Just looking at the column of dark smoke rising over Arlington, they could tell something horrible had happened.

Riding up Route 27 about two minutes after a jet had slammed into the Pentagon, the Arlington County rescue crew met a stream of stunned people flowing from the nation’s military headquarters and a raging fire behind them.

“It just looked like devastation,” said Lt. Scott Hagan, who was one of the first rescuers to reach the Pentagon on Sept. 11, 2001. “And we had no idea it was part of something much bigger.”

Hagan and other Arlington fire and rescue officials said the death of Osama bin Laden brought back many of the stark memories they carry from that day nearly a decade ago. But they also said that while bin Laden’s demise was a significant moment and an important military achievement, it does not erase the threats the United States faces.

Still vivid are the pungent jet fuel, the acrid smoke, the shattered fuselage, the bodies. The badly burned helping the more seriously wounded. The hole the nose cone made in the C-Ring wall.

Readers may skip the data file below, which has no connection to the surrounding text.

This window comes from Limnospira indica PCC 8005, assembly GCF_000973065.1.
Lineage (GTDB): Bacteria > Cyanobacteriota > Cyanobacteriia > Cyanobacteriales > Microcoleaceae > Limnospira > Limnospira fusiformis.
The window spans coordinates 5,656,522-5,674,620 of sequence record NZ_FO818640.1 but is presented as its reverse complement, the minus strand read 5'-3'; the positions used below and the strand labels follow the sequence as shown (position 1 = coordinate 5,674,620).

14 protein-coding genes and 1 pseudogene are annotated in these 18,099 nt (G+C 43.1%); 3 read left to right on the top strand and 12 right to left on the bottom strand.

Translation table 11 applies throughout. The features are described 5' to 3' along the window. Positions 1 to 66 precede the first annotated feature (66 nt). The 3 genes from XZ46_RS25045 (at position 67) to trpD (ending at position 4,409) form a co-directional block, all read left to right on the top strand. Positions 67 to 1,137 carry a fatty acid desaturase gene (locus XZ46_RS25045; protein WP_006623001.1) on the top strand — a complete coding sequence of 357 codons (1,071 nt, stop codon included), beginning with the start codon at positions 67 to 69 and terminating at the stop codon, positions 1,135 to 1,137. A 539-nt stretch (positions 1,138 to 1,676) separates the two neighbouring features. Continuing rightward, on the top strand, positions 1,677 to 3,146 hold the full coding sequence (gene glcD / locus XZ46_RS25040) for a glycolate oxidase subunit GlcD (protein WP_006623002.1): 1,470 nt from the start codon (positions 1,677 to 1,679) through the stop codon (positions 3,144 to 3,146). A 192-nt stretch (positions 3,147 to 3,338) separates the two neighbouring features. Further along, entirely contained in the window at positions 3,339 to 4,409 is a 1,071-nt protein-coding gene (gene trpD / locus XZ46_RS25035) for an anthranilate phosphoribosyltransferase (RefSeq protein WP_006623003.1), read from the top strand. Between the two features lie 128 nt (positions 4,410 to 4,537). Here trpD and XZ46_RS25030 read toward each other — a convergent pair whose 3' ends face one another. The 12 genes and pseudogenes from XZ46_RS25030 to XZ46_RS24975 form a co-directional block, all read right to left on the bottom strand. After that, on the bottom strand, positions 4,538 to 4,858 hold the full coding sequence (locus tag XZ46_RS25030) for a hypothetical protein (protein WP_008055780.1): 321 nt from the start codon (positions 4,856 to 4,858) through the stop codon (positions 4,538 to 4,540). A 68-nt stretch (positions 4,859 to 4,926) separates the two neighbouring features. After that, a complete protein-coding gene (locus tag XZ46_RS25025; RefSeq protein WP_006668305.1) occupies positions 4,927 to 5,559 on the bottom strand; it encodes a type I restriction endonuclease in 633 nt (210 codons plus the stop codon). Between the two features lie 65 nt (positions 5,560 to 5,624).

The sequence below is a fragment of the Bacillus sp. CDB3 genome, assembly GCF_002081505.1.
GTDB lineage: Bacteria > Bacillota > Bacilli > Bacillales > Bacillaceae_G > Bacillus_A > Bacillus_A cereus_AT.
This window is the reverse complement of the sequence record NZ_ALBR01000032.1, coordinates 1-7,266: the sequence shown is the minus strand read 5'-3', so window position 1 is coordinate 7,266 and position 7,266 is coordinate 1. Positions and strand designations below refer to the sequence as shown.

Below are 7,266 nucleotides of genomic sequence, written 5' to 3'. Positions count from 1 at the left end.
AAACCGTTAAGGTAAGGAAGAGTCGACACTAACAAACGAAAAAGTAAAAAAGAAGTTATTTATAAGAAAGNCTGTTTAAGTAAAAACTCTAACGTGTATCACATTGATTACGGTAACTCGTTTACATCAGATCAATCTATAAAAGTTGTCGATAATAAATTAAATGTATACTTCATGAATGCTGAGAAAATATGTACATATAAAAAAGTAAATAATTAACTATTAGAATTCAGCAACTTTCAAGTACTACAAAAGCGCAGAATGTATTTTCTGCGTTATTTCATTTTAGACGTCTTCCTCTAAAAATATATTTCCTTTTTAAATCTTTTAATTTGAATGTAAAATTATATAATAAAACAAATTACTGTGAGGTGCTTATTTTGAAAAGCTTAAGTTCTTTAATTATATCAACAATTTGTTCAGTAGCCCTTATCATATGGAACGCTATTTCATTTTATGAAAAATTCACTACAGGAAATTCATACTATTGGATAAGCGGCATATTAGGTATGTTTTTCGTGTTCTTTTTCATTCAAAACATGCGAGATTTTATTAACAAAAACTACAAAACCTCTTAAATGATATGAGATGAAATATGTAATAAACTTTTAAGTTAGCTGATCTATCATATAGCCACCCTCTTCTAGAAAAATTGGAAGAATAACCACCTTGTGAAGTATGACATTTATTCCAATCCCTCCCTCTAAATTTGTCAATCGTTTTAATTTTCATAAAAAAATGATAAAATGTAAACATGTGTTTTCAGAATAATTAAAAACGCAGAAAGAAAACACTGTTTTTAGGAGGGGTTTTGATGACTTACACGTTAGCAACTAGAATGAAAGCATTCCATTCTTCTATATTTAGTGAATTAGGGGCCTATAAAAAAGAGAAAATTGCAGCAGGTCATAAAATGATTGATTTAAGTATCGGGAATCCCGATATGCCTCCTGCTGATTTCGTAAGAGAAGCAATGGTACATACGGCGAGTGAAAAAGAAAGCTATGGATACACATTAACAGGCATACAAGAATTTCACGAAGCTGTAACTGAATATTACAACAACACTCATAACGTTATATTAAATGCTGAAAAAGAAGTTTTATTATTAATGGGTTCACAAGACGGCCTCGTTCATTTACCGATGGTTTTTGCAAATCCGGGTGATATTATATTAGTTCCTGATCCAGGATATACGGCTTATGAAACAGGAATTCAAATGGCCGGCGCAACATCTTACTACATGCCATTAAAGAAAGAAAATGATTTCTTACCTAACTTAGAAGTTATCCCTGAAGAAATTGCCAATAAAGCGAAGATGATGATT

“It takes a lot away from you,” said Capt. Ed Blunt, 50, who now commands a fire and rescue station on Lee Highway. “We see a lot of really horrible things. Most of them are accidental, but this was intentional.”

Blunt said he has thought about Sept. 11 almost every day he has headed to work, but with the knowledge that bin Laden is dead, it added a small level of satisfaction.

“It’s a very important part of history,” Blunt said. “But we’re not naive. We know they’ll try to come at us again.”

Lt. Gregg Karl, 37, said he was a rookie at the time and was amazed to see such a blatant attack on the nation’s most important military installation.

“You realize that we are vulnerable like everyone else, that we’re not invincible,” Karl said. “I wondered what kind of person would think to do these things to people.”

Karl said bin Laden’s death was simply the end of a successful mission and a reminder that the country needs to stay vigilant.

For Hagan, bin Laden’s death did not change anything. What it did, he said, was send a message.

“It’s not a shock or a relief,” Hagan said. “I knew it was a matter of time. It’s so impressive what our military capabilities are. It’s a good message that we as a country don’t give up until we get the job done.”